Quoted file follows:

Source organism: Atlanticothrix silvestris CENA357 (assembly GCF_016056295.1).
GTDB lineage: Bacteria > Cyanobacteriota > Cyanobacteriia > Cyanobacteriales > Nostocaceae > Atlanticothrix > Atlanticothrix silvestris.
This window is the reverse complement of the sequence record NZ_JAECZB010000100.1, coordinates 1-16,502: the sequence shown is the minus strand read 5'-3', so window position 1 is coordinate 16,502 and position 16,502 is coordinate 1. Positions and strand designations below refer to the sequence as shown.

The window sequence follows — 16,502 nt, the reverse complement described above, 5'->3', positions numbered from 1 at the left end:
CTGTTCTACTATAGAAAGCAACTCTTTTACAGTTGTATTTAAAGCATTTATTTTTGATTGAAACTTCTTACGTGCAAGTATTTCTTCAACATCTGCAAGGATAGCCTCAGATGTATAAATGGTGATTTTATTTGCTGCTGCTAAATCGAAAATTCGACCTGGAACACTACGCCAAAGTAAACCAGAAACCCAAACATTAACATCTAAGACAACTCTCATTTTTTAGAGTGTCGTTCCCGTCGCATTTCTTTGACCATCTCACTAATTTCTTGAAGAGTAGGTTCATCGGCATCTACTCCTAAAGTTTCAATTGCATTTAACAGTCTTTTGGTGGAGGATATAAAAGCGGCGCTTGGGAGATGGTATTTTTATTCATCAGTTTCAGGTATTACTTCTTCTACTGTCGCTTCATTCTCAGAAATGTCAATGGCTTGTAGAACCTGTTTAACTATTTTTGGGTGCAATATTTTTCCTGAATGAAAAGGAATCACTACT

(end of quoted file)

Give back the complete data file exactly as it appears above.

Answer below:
Source organism: Atlanticothrix silvestris CENA357 (assembly GCF_016056295.1).
GTDB lineage: Bacteria > Cyanobacteriota > Cyanobacteriia > Cyanobacteriales > Nostocaceae > Atlanticothrix > Atlanticothrix silvestris.
This window is the reverse complement of the sequence record NZ_JAECZB010000100.1, coordinates 1-16,502: the sequence shown is the minus strand read 5'-3', so window position 1 is coordinate 16,502 and position 16,502 is coordinate 1. Positions and strand designations below refer to the sequence as shown.

The window sequence follows — 16,502 nt, the reverse complement described above, 5'->3', positions numbered from 1 at the left end:
CTGTTCTACTATAGAAAGCAACTCTTTTACAGTTGTATTTAAAGCATTTATTTTTGATTGAAACTTCTTACGTGCAAGTATTTCTTCAACATCTGCAAGGATAGCCTCAGATGTATAAATGGTGATTTTATTTGCTGCTGCTAAATCGAAAATTCGACCTGGAACACTACGCCAAAGTAAACCAGAAACCCAAACATTAACATCTAAGACAACTCTCATTTTTTAGAGTGTCGTTCCCGTCGCATTTCTTTGACCATCTCACTAATTTCTTGAAGAGTAGGTTCATCGGCATCTACTCCTAAAGTTTCAATTGCATTTAACAGTCTTTTGGTGGAGGATATAAAAGCGGCGCTTGGGAGATGGTATTTTTATTCATCAGTTTCAGGTATTACTTCTTCTACTGTCGCTTCATTCTCAGAAATGTCAATGGCTTGTAGAACCTGTTTAACTATTTTTGGGTGCAATATTTTTCCTGAATGAAAAGGAATCACTACT